When I do my weekly review, I rate each area on the same niko-niko scale as I do each day. That 5-point scale translates to filling in 0-4 segments. The blue area shows the current value. The green areas show growth from the previous week. If there were shrinkage, those would be shown in red. I’m pleased to see growth but no withering.


Today, I want to talk to you about a different kind of database than the ones you are probably used to. I start with a brief description of common types of databases, then introduce graph databases with a couple of examples.

If you have been in the software development industry for a long time, you probably started with relational databases. If you’ve ever used a spreadsheet, this concept should sound familiar. A relational database stores data items in life-structured groups called tables that contains rows and columns. The row represents a discrete piece of data, and a column represents a characteristic of the item common to every row in the table. In a database proper, that structure is enforced by a specification called a schema.

Graph databases can be powerful tools for analyzing the way items relate to one another.

It’s called a relational database because data characteristics like key values can be used to relate items to rows in other tables, without moving the data. That saves on data storage costs and makes it easy to update, I can keep a common value like the office’s address in one table and my employees in other, without having to store a copy of the office address with each employee. If the office moves, I only have to update the address table, and that change will be reflected for all those related employees.

Relational database don’t handle both unstructured data and large objects very well. They also lead to situations where you have data structures that are only supporting. For example, it’s hard to imagine what I might want to use the office address table for by itself, without knowing anything about the offices those addresses belong to. It’s possible to employ workarounds to combat these issues, but it’s often at the expense of usability and performance. As these edge cases became more common, it led to the growth of a different style of database that thrived in those circumstances.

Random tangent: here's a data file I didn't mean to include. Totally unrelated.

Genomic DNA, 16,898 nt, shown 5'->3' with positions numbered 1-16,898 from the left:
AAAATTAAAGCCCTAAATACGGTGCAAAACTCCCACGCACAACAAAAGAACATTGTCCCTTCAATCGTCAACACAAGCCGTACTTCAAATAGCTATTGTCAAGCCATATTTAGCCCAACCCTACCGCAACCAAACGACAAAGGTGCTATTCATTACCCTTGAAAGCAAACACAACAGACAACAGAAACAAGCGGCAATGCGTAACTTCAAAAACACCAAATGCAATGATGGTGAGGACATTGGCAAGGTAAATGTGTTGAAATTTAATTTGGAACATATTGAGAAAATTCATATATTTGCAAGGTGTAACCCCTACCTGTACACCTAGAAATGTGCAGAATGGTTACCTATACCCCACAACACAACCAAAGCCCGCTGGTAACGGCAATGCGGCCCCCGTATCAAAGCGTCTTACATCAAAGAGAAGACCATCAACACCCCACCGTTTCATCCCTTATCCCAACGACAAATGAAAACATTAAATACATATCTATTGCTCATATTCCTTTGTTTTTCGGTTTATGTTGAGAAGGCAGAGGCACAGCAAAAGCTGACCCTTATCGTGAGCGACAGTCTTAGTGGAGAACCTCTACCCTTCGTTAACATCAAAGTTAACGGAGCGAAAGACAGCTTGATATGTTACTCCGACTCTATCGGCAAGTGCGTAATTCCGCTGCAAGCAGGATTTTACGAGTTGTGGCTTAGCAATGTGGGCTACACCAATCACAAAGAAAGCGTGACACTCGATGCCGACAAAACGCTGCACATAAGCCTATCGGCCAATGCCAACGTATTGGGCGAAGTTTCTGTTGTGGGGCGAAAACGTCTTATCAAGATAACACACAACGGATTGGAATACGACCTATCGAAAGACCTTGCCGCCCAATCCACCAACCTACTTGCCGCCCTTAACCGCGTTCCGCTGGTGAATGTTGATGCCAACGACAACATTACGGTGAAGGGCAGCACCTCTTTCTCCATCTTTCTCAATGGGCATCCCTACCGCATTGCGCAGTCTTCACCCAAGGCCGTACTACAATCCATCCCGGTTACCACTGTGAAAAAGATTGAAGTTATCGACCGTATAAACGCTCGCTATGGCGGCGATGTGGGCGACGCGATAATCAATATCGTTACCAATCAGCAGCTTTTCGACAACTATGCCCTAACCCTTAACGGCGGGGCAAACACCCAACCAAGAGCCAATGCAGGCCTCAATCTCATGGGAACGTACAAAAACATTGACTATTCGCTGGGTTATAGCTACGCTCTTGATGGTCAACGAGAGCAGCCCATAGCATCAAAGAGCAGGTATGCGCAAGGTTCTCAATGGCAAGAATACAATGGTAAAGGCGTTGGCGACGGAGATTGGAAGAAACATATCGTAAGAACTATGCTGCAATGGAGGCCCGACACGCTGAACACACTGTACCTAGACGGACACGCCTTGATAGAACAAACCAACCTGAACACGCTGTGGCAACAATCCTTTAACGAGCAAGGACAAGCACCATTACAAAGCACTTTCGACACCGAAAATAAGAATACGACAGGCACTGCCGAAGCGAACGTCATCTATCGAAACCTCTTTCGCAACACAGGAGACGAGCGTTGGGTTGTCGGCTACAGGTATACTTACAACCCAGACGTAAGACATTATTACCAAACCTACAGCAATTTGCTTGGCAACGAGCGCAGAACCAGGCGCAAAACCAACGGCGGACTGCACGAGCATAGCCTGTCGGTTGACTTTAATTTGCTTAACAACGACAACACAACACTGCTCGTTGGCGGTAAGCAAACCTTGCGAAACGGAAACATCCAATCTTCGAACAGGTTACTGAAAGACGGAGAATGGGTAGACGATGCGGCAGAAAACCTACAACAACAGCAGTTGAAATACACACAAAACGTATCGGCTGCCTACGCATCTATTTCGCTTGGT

The most common form of non-relational databases store data in records, which are similar to tables in some respects, but those records do not have a strict schema enforcing a structure. MongoDB and Cassandra as two well know non-relational databases.

An example of this style of data store is a blog like this one. I’m using Jekyll, which takes a set of files and compiles them into a static website. This very blog entry is contained in a text file in a folder, lightly formatted using the Markdown specification. The Jekyll engine reads through the file looking for header text in a certain format called YAML (Yet Another Markup Language) in order to know how to treat this blog entry: what category it belongs in, what tags to apply, and so on.

There are other ways to store data that aren’t relational, though, and one of these ways is what I want to share with you. At work, our team makes heavy use of a graph database engine called Neo4J. Graph theory is a mathematical discipline that speaks to the relationship between things, and a graph database structures data into nodes and edges in accordance with that theory. A node is like a record in a non-relational database, in that lacks a lot of imposed structure. The power of a graph database comes from the way that relationships between nodes are handled. In a relational database, these relationships are modeled as links using common data values like IDs to connect two rows. In a graph database, these relationships are called edges, and like nodes, they can have attributes of their own.